Time to convert to Burmese food

in Food & Wine · 09-10-2020 01:00:00 · 0 Comments
Time to convert to Burmese food

Showcasing Burmese food might be a side-hustle for sisters, doctors and cooks Emily and Amy Chung - but it's proving a hit.

Salt, sweet, sour, spice, umami and crunch - Burmese food has it all, and yet it's still relatively unknown in the West.

However, it's hardly going to stay this way for long, particularly with the help of Emily and Amy Chung and their new cookbook, The Rangoon Sisters. The Chungs have Burmese parents and their nickname comes from the largest city in Myanmar - Yangon - which is also known as Rangoon.

Most people still aren't really familiar with Burmese cuisine, which Amy drily describes as "absolutely delicious, obviously". So, what sums it up?

"It does have influences from neighbouring countries, like Thailand, China and India, so there might be some familiar flavours and spices - and there's lots of onion, garlic and ginger," explains Amy. "But Burmese cuisine has a lot to offer as an individual cuisine as well; it has curries which tend to be more mildly spiced and aromatic after slow cooking, and you also have lots of vibrant fresh salads, which are more substantial than your average salad. It's full of textures and different condiments."

Emily says her favourite thing about Burmese food is "the extra bits you can add onto your plate, to make each mouthful a different flavour". She associates an "intensity and saltiness" with it because of the prevalence of "shrimpy, fishy flavours". This, coupled with all the dips and sauces that tend to feature, means "you can make your plate your own", she adds. "So if you'd like lots of chilli flavour, you can have that, and you can alter the sourness as well - there's something for everybody."

Coconut chicken noodles recipe

Ingredients:

(Serves 6)

5tbsp oil (vegetable, sunflower or peanut), plus extra for browning the chicken

5 medium onions, chopped

10 garlic cloves, peeled

2 thumb-sized pieces of ginger, peeled

8 skinless and boneless chicken thighs, chopped into 3cm pieces

2tbsp paprika

1tsp turmeric powder

2tsp chilli powder

100g creamed coconut (the solid block type), or 200ml coconut milk would work

2tbsp gram flour, sifted and evenly toasted in a dry frying pan

600ml chicken stock

2-3tbsp fish sauce

400ml cold water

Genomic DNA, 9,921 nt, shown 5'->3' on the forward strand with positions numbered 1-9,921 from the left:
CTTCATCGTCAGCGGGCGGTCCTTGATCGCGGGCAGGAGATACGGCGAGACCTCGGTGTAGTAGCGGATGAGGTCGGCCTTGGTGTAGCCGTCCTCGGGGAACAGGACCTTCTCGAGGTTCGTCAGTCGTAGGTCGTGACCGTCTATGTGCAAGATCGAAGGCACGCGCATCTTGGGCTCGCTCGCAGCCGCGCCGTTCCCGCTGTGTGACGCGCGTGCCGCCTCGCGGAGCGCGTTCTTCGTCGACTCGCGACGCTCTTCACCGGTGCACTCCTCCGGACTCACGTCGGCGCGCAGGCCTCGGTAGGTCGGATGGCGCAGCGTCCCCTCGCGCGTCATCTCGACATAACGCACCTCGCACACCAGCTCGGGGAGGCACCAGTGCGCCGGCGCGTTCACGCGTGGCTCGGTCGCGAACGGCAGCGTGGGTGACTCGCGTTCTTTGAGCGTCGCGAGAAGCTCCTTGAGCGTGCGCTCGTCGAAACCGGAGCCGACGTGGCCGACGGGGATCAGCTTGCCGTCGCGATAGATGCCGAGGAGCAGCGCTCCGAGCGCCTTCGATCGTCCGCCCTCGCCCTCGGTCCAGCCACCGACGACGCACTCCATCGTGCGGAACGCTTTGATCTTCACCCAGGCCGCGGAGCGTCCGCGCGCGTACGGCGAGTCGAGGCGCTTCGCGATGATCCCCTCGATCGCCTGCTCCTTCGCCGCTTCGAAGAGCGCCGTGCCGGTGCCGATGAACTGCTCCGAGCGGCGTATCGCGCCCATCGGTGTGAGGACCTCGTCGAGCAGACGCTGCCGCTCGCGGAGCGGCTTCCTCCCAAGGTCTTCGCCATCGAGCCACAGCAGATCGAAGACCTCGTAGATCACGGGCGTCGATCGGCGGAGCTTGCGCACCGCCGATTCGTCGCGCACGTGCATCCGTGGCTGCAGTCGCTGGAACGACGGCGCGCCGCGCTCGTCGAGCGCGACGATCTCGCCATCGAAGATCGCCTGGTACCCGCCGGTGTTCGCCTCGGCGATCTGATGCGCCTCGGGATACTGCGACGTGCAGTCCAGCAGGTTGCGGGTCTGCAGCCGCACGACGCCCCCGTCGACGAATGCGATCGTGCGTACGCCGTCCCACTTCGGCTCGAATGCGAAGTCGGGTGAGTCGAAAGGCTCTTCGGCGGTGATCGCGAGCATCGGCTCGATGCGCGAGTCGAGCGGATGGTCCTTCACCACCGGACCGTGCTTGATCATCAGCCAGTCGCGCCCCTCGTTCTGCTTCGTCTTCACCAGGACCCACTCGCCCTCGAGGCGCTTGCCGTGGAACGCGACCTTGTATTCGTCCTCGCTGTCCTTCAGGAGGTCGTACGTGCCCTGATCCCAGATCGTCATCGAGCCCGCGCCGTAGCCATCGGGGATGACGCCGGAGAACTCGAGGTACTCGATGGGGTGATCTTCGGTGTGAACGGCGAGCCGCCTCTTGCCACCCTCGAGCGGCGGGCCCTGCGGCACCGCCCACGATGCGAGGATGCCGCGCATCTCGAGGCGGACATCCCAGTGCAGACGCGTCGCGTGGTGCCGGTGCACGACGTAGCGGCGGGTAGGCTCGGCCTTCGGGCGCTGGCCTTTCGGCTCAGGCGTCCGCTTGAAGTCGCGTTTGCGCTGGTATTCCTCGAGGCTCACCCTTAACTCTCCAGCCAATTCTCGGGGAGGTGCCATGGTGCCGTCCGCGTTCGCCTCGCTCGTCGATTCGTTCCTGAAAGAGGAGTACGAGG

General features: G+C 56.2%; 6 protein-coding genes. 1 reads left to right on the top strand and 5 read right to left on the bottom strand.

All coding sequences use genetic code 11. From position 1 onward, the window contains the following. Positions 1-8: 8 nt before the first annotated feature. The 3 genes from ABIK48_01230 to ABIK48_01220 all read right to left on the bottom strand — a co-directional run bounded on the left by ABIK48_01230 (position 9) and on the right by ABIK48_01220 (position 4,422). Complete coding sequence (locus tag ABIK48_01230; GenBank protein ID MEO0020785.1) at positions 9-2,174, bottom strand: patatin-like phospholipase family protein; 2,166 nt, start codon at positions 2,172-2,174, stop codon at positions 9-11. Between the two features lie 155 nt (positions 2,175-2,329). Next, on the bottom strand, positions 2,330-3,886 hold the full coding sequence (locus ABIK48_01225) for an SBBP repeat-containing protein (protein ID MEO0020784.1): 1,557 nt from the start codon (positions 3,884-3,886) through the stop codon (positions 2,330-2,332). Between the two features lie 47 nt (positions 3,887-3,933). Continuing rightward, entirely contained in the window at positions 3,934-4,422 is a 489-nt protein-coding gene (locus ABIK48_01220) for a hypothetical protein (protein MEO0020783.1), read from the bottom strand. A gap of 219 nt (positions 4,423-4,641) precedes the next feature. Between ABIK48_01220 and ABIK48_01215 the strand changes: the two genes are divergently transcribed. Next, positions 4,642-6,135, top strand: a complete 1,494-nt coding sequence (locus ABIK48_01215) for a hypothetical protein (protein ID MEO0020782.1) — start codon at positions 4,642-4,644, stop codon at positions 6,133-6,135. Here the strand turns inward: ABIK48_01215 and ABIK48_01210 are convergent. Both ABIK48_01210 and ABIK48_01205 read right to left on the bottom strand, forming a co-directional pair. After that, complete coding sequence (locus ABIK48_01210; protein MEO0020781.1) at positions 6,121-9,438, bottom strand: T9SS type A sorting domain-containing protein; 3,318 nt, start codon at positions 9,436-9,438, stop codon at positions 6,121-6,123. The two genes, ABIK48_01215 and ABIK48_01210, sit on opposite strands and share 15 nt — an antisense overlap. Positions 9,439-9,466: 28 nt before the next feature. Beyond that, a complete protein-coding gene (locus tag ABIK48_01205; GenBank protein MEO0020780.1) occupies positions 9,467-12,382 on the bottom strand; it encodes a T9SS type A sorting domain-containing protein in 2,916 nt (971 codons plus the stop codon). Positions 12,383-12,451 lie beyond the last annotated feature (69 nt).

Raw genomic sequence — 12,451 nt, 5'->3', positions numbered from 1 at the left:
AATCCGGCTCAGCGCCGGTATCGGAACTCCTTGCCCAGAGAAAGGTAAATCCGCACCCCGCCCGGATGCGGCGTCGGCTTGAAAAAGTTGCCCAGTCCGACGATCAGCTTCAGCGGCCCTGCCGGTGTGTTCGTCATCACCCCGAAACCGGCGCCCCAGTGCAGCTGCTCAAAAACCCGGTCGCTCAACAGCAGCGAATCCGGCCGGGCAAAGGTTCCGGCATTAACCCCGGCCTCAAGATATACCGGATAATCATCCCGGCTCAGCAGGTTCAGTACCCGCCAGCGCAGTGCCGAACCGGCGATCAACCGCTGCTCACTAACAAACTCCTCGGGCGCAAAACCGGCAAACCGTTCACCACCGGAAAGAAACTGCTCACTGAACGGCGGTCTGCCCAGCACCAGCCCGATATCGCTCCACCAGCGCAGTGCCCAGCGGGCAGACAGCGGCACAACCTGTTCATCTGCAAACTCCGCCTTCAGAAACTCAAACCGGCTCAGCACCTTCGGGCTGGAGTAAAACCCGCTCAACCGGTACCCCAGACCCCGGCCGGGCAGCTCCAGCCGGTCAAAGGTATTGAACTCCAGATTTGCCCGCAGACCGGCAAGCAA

To serve:

6 nests (450-500g) dried chow mein or egg noodles, cooked

3 limes, cut into wedges

6 hard-boiled eggs, cut in half

Coriander leaves

4 shallots, thinly sliced

200g crispy fried rice noodles

Chilli flakes or chilli oil

Fish sauce

Method:

1. Heat the oil in a large casserole dish set over a medium heat. Add the chopped onions and cook slowly, turning down the heat to low-medium and stirring every four to five minutes until softened and starting to lightly brown in colour and become oily but not crispy - this should take about 15 minutes.

2. Meanwhile, crush the garlic cloves and ginger to a paste using a pestle and mortar, or blitz in a food processor.

3. Once the onions are ready, add the garlic and ginger paste and fry for two minutes to release the gorgeous flavours. Add a splash more oil, then brown the chicken pieces with the onion/garlic/ginger mix. Add the spices and creamed coconut, breaking it up into smaller pieces as you stir - it should melt. Stir in the toasted gram flour, followed by the chicken stock, fish sauce and the cold water. Bring to the boil and allow to simmer, uncovered, over a low, gentle heat for about 30 minutes. If the broth is too thick, add some water.

4. For the crispy fried rice noodles, pour vegetable, sunflower or peanut oil into a wok or deep saucepan to a depth of 5cm and set over a medium-high heat. Line a large bowl with kitchen paper and have a heatproof strainer or sieve ready for fishing out the noodles. Test the readiness of the oil by popping a piece of dried noodle into it - it should instantly sizzle (rice noodles will curl up and turn opaque and bubbly). Separate the nest of noodles and add a handful to the oil, frying for a minute, then scoop up with your chosen implement and drain on the kitchen paper. Continue to dry the remaining noodles in batches as above.

5. Serve the broth hot on a bed of cooked egg noodles. Add a squeeze of lime juice and top with boiled eggs and the remaining garnishes in little bowls for everyone to help themselves to.

Tomato and crunchy peanut salad

Ingredients:

(Serves 4 as a side)

50g unsalted roasted peanuts

300g tomatoes, at room temperature, quartered

1/2 green finger chilli, deseeded (optional) and finely sliced

1tbsp dried shrimps (optional)

1-2 raw shallots, peeled and thinly sliced